A motion to have the RSL lobby the Australian Government to have the Kokoda Trail renamed as ‘The Kokoda Track’ was defeated at the RSL National Congress held in Dubbo on 14-15 September 2010 (National Congress Resolution 6.1.2 refers).

The RSL is to be congratulated for respecting the sovereign right of the National Government of Papua New Guinea to name its own geographical features (PNG Government Gazette No 88 of 12 October 1972, page 1362, column 2, Notice 1972/28 refers).

Colonel Donald Ramsay, a former Commanding Officer of the Pacific Islands Regiment in Papua New Guinea, wrote in Reveille (Vol 84, No 1 January-February 2011):

‘Re National Congress Resolution 6.1.2, many returned men obviously prefer Trail to Track, hence the resolution.

‘The Australian Infantry Battalion and the Pacific Islands Regiment were awarded ‘Kokoda Trail’ and are proudly shown on their colours.

‘When the Australian battle honours were gazetted in the early 1950s, if the senior generals, Rowell, Robertson and Berryman had wanted to call it a track they would have done so.’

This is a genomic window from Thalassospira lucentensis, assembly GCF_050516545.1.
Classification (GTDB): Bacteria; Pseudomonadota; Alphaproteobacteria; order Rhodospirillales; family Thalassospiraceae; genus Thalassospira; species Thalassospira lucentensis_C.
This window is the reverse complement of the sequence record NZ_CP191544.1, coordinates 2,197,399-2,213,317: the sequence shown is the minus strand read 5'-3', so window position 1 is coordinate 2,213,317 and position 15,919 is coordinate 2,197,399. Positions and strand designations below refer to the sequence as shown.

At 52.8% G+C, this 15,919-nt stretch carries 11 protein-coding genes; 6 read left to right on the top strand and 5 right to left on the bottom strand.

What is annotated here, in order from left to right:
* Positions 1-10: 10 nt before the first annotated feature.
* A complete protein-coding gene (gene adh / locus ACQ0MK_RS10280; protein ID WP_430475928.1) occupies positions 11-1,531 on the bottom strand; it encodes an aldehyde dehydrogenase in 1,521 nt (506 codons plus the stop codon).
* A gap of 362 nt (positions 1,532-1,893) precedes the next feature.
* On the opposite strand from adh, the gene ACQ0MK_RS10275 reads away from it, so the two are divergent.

The historic sign at McDonald’s Corner, the beginning of the trail in 1942 had ‘Kokoda Trail’ painted on it (see photograph on page 286 of the history of the 2/3rd Infantry Battalion titled ‘War Dance by Ken Clift – 1980).

The most comprehensive history of the trail by Stuart Hawthorne is titled ‘Kokoda Trail’.

The name ‘Kokoda Trail’ is the official name recognised by:

  • The National Government of Papua New Guinea (which has sovereign ownership of the country)
  • The RSL of Australia (which is the national representative body for ex-servicemen and women)
  • The Australian War Memorial (which is the custodian of our military heritage)
  • The official Battle Honours of all Australian units who fought in the Kokoda campaign

The name is not recognised by Australian Government officials in:

  • The DFAT ‘Kokoda Initiative’ in PNG; and
  • the Department of Veterans Affairs

Government officials in these organisations prefer to ignore PNGs sovereign right to name their own geographic features and use the politically correct term ‘Kokoda Track’.